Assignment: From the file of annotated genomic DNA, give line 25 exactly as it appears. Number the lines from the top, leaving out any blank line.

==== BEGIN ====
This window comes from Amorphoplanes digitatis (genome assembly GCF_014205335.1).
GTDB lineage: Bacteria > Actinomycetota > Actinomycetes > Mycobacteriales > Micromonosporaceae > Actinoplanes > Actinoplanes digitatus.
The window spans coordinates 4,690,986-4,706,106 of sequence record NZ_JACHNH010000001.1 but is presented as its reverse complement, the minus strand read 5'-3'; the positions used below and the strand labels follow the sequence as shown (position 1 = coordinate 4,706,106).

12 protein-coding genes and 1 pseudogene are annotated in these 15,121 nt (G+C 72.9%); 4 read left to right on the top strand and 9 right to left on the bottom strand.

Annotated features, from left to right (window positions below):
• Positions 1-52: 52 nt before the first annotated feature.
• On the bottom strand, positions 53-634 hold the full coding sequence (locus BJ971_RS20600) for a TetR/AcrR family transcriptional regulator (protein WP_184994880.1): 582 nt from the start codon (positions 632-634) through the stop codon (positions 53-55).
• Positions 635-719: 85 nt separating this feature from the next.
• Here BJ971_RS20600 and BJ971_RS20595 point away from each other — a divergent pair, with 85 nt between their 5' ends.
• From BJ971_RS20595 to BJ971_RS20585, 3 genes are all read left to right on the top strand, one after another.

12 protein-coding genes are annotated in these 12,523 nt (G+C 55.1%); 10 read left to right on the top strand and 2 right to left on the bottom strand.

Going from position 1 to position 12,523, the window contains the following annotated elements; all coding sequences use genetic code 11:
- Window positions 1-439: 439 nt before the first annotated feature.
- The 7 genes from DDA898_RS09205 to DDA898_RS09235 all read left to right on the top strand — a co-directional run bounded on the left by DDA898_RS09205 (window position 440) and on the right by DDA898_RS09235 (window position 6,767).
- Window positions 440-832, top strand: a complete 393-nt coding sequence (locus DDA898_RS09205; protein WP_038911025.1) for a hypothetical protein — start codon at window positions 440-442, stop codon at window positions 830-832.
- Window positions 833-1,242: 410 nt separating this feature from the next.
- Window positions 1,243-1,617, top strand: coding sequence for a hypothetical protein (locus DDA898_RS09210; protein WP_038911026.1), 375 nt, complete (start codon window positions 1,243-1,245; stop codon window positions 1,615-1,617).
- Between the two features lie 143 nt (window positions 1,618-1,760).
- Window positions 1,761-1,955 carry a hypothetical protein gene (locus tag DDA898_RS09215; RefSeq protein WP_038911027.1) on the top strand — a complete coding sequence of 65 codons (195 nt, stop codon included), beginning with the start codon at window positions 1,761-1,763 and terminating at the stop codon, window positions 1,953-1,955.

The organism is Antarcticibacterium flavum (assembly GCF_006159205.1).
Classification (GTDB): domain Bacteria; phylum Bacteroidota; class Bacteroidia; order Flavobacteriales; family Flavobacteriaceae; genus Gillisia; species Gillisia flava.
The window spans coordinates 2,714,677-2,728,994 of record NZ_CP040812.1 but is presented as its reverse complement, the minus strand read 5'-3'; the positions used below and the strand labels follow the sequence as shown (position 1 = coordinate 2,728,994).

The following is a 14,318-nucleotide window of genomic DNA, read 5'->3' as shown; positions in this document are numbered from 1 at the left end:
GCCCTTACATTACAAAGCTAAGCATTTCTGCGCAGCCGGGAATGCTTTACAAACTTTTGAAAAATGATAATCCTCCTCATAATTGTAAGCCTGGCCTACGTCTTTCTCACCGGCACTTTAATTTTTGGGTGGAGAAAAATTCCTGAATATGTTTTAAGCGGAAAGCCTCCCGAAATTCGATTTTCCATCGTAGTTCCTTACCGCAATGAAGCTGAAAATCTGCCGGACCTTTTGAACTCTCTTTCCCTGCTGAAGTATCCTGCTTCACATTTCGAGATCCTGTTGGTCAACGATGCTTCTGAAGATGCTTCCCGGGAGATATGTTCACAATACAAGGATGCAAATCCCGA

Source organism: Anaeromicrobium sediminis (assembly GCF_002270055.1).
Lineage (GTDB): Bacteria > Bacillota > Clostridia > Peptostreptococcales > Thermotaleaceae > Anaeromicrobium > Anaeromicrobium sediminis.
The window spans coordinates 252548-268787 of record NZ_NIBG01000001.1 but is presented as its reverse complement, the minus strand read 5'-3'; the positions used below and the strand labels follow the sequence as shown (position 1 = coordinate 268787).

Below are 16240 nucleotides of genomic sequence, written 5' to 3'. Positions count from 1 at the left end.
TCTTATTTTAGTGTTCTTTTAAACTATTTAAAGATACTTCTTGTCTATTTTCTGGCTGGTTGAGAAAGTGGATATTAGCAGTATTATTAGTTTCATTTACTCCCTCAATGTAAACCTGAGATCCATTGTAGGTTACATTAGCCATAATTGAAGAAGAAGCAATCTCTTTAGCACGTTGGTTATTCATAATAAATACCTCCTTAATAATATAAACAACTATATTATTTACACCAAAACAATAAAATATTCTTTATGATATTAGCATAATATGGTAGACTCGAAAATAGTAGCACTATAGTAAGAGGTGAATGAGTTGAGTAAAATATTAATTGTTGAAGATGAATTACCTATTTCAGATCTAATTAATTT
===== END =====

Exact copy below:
Source organism: Anaeromicrobium sediminis (assembly GCF_002270055.1).